De Cive; Or, the Citizen

De Cive; Or, the Citizen

De Cive; Or, the Citizen

De Cive; Or, the Citizen

Excerpt

Reader, I promise thee here such things, which ordinarily promised, do seem to challenge the greatest attention, and I lay them here before thine eyes, whether thou regard the dignity or profit of the matter treated of, or the right method of handling it, or the honest motive, and good advice to undertake it, or lastly the moderation of the author. In this book thou shalt find briefly described the duties of men, first as men; then as subjects, lastly, as Christians; under which duties are contained not only the elements of the laws of nature, and of nations, together with the true original and power of justice, but also the very essence of Christian religion itself, so far forth as the measure of this my purpose could well bear it.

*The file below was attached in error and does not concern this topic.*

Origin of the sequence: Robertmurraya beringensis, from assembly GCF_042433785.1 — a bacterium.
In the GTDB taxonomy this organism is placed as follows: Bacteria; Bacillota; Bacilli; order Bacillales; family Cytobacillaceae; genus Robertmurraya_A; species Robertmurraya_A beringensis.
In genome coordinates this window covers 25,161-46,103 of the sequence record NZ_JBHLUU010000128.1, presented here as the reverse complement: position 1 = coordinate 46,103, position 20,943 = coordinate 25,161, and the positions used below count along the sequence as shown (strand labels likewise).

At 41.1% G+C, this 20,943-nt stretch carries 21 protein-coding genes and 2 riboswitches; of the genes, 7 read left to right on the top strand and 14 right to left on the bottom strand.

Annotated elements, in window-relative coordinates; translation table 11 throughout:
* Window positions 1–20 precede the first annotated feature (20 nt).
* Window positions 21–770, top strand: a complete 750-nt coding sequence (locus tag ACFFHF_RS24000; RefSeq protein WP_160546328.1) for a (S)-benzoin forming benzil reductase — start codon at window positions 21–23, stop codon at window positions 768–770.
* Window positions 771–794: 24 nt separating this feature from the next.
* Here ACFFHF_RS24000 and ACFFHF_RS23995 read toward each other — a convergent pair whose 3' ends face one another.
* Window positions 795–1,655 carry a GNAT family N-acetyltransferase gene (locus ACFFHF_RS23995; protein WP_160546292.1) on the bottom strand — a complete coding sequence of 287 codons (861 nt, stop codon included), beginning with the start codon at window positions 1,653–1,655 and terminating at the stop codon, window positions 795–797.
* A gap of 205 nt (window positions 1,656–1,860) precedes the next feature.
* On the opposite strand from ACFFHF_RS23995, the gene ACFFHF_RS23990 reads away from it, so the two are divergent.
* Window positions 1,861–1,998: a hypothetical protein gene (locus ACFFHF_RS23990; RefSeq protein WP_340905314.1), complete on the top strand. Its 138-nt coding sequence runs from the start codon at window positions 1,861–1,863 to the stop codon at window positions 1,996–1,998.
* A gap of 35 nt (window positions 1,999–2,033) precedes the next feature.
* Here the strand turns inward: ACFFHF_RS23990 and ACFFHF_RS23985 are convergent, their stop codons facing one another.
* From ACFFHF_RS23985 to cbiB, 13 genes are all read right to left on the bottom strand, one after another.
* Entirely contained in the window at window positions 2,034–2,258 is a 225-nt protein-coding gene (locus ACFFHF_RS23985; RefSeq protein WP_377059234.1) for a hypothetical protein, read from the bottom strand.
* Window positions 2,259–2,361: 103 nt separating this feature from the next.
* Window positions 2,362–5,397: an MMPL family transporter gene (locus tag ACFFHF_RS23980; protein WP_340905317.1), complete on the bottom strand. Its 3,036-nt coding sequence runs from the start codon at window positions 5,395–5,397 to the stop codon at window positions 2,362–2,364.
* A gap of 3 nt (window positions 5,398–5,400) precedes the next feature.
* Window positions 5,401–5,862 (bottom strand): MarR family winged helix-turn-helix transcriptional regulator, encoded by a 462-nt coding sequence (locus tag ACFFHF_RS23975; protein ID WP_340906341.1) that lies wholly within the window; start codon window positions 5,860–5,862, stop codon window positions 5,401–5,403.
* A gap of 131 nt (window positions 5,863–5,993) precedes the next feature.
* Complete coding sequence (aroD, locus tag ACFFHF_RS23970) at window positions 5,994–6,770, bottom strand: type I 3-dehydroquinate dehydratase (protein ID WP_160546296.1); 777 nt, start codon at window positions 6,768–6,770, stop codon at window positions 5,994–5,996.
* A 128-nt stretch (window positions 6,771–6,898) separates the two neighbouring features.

Which kind of doctrine (excepting what relates to Christian religion) the most ancient sages did judge fittest to be delivered to posterity, either curiously adorned with verse, or clouded with allegories as a most beautiful and hallowed mystery of royal authority; lest by the disputations of private men it might be defiled. Other philosophers in the mean time, to the advantage of mankind, did contemplate the faces, and motions of things, others, without disadvantage, their natures and causes. But in after times, Socrates is said to have been the first, who truly loved this civil science, although hitherto not thoroughly understood, yet glimmering forth as through a cloud in the government of the commonweal, and that he set . . .

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